What are NTRK fusions?
There are 3 NTRK genes (1, 2 and 3) that contain the information for making three similar proteins: TRK-A, TRK-B, and TRK-C. The normal TRK proteins are receptors mostly found on the surface of cells of the nervous system. Their role is to receive signals from neighboring neurons to instruct cells to grow and divide. It is rare but the NTRK genes can fuse with other non-related genes which then produce new NTRK fusion proteins that promote uncontrolled cell growth and division in cancer cells.
What does NTRK fusions mean?
When and how should I have NTRK fusions biomarker testing?
NTRK fusions are very rare in metastatic colorectal cancer and therefore routine testing is not recommended. The NTRK fusion is different from a mutation. The fusion will be reported if you have comprehensive biomarker testing by Next Generation Sequencing (NGS). Individual NTRK fusion testing should be limited to those that are wildtype (no mutations) in KRAS, BRAF, NRAS and MSI-H. This testing can be done using different methods.
There are several ways to test for NTRK fusions. All testing should be done in CLIA-certified laboratories. It is recommended that all positive results be confirmed using one of the other available methods.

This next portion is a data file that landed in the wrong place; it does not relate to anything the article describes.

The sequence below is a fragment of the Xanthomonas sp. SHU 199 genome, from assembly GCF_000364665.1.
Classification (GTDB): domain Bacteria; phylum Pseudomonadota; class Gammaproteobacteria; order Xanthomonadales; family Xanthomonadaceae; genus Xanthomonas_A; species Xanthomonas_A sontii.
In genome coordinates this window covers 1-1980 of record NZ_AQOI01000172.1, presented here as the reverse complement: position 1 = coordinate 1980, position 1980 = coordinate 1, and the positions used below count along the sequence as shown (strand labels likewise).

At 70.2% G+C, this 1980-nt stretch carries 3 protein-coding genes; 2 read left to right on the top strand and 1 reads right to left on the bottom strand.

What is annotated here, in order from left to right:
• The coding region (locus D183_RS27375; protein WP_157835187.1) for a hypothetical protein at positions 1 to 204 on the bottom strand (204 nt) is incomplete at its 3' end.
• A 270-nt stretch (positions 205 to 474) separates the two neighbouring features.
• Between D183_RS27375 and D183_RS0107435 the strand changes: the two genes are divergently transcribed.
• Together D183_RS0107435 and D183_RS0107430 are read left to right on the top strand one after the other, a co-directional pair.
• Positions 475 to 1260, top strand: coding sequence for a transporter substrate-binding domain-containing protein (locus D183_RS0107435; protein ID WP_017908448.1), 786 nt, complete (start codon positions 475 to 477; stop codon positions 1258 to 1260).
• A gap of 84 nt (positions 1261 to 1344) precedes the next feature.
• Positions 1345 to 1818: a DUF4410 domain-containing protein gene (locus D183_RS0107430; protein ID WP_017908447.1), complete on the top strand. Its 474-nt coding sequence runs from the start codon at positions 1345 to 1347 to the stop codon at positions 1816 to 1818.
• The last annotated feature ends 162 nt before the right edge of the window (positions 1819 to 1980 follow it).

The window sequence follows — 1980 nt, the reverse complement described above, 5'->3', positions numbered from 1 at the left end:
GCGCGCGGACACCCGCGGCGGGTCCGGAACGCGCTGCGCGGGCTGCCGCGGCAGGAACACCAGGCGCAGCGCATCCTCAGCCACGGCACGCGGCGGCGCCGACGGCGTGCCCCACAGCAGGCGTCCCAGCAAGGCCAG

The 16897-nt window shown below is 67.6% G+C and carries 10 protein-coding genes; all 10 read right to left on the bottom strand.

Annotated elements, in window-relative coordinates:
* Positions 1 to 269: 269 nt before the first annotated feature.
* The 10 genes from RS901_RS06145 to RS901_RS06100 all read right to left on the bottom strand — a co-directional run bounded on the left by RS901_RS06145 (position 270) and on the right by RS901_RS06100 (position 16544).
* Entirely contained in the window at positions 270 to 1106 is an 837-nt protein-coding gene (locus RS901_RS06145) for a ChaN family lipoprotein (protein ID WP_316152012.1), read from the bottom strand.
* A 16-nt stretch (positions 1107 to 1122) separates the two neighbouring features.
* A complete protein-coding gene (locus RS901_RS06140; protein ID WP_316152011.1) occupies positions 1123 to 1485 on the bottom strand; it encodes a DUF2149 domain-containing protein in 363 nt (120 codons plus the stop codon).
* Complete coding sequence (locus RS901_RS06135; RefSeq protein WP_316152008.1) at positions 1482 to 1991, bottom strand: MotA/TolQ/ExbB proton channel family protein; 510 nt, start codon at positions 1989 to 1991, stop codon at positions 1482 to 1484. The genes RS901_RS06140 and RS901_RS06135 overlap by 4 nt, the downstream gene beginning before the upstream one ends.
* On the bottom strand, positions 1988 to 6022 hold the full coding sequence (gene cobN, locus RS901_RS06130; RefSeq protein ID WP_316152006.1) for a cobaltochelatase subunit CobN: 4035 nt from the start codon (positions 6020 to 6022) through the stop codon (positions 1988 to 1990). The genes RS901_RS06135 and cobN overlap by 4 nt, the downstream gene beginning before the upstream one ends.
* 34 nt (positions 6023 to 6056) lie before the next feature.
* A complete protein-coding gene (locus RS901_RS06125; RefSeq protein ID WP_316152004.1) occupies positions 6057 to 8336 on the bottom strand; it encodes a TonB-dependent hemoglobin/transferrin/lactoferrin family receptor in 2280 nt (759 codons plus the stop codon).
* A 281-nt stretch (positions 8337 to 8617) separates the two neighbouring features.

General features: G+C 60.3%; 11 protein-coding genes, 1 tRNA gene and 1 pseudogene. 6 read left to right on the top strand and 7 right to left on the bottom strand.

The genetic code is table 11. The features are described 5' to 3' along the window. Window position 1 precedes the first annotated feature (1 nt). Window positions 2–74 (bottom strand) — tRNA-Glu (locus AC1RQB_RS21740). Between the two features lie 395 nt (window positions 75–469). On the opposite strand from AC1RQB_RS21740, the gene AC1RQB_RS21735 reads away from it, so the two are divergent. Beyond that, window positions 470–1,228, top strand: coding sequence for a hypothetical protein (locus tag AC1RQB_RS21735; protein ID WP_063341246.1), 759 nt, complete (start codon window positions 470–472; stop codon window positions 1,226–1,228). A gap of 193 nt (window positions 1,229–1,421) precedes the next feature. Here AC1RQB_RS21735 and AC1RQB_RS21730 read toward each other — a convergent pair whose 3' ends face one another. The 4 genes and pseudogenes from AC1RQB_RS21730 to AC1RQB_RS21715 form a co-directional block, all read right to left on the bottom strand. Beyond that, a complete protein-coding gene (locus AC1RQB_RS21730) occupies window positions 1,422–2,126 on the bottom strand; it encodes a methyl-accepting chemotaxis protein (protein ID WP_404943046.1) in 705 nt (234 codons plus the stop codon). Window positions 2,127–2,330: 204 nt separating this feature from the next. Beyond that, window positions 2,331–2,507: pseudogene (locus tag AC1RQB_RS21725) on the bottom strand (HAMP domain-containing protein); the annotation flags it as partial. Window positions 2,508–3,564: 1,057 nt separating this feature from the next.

What do I do with this information?
Knowing the details of tumor biomarkers can help you and your doctor make decisions about personalized treatment with therapies tailored specifically to the characteristics of your tumor.
What treatment options are available?
If you were diagnosed with metastatic colorectal cancer with an NTRK fusion, and your tumor continues to progress during standard therapies, you are eligible for treatment with one of two newly FDA-approved NTRK inhibitors: larotrectinib or entrectinib.
Research has shown that a high proportion of tumors with an NTRK fusion protein also are microsatellite instability (MSI-H).
What are the common side effects of NTRK-targeted therapies?
Every treatment has the potential to cause some side effects. Some people may be more sensitive than others to a drug. The response to a specific treatment also depends on your medications, vitamins, and herbal supplements.
Tell your doctor and pharmacist about all your medications, vitamins, and treatments. If you are experiencing severe side effects, call your doctor immediately.
NTRK inhibitors may affect the nervous system and cause confusion, difficulty speaking, dizziness, coordination problems, tingling, numbness, or burning sensations in your hands and feet. They may cause fatigue, diarrhea or constipation, liver problems, joint or muscle pain, and anemia/low red blood cell levels.
It is unlikely that you will have all these side effects, but you might experience some of them. Call your doctor immediately if you are experiencing severe symptoms.
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